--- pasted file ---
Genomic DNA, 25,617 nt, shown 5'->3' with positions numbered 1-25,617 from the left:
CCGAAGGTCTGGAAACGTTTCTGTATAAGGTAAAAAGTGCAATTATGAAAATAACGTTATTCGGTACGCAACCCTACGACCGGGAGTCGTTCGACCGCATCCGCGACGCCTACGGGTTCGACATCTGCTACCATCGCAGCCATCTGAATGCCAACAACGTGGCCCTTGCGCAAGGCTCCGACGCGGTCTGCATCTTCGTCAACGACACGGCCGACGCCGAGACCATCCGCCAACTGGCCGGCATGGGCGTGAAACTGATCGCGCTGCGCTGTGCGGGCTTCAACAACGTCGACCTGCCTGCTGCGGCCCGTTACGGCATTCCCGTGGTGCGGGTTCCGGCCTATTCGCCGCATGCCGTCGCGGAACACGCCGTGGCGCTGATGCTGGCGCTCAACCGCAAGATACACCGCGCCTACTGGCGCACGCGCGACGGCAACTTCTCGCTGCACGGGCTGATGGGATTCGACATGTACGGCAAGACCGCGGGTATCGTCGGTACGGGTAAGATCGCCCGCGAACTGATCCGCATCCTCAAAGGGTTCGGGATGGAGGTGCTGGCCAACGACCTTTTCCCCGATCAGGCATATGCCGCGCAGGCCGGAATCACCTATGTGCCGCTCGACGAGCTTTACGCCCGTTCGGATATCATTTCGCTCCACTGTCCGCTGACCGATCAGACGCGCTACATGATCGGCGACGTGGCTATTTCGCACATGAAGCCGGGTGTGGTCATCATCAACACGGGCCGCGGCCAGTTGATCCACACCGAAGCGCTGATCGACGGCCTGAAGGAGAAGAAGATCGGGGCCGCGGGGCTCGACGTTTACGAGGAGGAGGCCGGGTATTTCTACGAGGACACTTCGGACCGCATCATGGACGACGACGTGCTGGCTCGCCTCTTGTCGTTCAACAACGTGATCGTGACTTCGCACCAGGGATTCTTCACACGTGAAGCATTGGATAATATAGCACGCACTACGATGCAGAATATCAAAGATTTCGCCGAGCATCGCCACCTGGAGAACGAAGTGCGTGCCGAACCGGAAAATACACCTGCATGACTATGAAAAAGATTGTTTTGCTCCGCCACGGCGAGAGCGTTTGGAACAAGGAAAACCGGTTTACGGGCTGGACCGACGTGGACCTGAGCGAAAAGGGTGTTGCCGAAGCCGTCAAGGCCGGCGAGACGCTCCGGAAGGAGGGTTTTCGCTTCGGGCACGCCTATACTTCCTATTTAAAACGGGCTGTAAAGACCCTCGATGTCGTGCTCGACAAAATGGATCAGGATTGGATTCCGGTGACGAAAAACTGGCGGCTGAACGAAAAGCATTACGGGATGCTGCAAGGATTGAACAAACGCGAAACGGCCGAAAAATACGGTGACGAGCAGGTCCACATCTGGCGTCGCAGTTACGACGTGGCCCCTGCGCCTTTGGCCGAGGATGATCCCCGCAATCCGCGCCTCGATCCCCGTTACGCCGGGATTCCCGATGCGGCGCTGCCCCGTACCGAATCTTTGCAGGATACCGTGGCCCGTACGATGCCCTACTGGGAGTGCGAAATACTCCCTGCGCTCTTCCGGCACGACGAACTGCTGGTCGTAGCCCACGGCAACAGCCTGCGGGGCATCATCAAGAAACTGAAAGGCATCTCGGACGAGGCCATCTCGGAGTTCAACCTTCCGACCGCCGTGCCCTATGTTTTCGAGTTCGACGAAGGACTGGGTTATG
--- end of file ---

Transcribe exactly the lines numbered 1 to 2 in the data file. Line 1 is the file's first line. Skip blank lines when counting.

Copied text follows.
Genomic DNA, 25,617 nt, shown 5'->3' with positions numbered 1-25,617 from the left:
CCGAAGGTCTGGAAACGTTTCTGTATAAGGTAAAAAGTGCAATTATGAAAATAACGTTATTCGGTACGCAACCCTACGACCGGGAGTCGTTCGACCGCATCCGCGACGCCTACGGGTTCGACATCTGCTACCATCGCAGCCATCTGAATGCCAACAACGTGGCCCTTGCGCAAGGCTCCGACGCGGTCTGCATCTTCGTCAACGACACGGCCGACGCCGAGACCATCCGCCAACTGGCCGGCATGGGCGTGAAACTGATCGCGCTGCGCTGTGCGGGCTTCAACAACGTCGACCTGCCTGCTGCGGCCCGTTACGGCATTCCCGTGGTGCGGGTTCCGGCCTATTCGCCGCATGCCGTCGCGGAACACGCCGTGGCGCTGATGCTGGCGCTCAACCGCAAGATACACCGCGCCTACTGGCGCACGCGCGACGGCAACTTCTCGCTGCACGGGCTGATGGGATTCGACATGTACGGCAAGACCGCGGGTATCGTCGGTACGGGTAAGATCGCCCGCGAACTGATCCGCATCCTCAAAGGGTTCGGGATGGAGGTGCTGGCCAACGACCTTTTCCCCGATCAGGCATATGCCGCGCAGGCCGGAATCACCTATGTGCCGCTCGACGAGCTTTACGCCCGTTCGGATATCATTTCGCTCCACTGTCCGCTGACCGATCAGACGCGCTACATGATCGGCGACGTGGCTATTTCGCACATGAAGCCGGGTGTGGTCATCATCAACACGGGCCGCGGCCAGTTGATCCACACCGAAGCGCTGATCGACGGCCTGAAGGAGAAGAAGATCGGGGCCGCGGGGCTCGACGTTTACGAGGAGGAGGCCGGGTATTTCTACGAGGACACTTCGGACCGCATCATGGACGACGACGTGCTGGCTCGCCTCTTGTCGTTCAACAACGTGATCGTGACTTCGCACCAGGGATTCTTCACACGTGAAGCATTGGATAATATAGCACGCACTACGATGCAGAATATCAAAGATTTCGCCGAGCATCGCCACCTGGAGAACGAAGTGCGTGCCGAACCGGAAAATACACCTGCATGACTATGAAAAAGATTGTTTTGCTCCGCCACGGCGAGAGCGTTTGGAACAAGGAAAACCGGTTTACGGGCTGGACCGACGTGGACCTGAGCGAAAAGGGTGTTGCCGAAGCCGTCAAGGCCGGCGAGACGCTCCGGAAGGAGGGTTTTCGCTTCGGGCACGCCTATACTTCCTATTTAAAACGGGCTGTAAAGACCCTCGATGTCGTGCTCGACAAAATGGATCAGGATTGGATTCCGGTGACGAAAAACTGGCGGCTGAACGAAAAGCATTACGGGATGCTGCAAGGATTGAACAAACGCGAAACGGCCGAAAAATACGGTGACGAGCAGGTCCACATCTGGCGTCGCAGTTACGACGTGGCCCCTGCGCCTTTGGCCGAGGATGATCCCCGCAATCCGCGCCTCGATCCCCGTTACGCCGGGATTCCCGATGCGGCGCTGCCCCGTACCGAATCTTTGCAGGATACCGTGGCCCGTACGATGCCCTACTGGGAGTGCGAAATACTCCCTGCGCTCTTCCGGCACGACGAACTGCTGGTCGTAGCCCACGGCAACAGCCTGCGGGGCATCATCAAGAAACTGAAAGGCATCTCGGACGAGGCCATCTCGGAGTTCAACCTTCCGACCGCCGTGCCCTATGTTTTCGAGTTCGACGAAGGACTGGGTTATG